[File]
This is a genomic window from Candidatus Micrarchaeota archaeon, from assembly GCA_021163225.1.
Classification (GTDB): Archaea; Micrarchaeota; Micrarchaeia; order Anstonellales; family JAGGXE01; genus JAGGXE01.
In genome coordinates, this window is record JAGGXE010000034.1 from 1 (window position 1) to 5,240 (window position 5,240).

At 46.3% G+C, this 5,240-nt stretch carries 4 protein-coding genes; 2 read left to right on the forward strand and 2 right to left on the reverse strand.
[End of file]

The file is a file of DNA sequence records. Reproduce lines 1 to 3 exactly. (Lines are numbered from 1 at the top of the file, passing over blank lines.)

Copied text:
This is a genomic window from Candidatus Micrarchaeota archaeon, from assembly GCA_021163225.1.
Classification (GTDB): Archaea; Micrarchaeota; Micrarchaeia; order Anstonellales; family JAGGXE01; genus JAGGXE01.
In genome coordinates, this window is record JAGGXE010000034.1 from 1 (window position 1) to 5,240 (window position 5,240).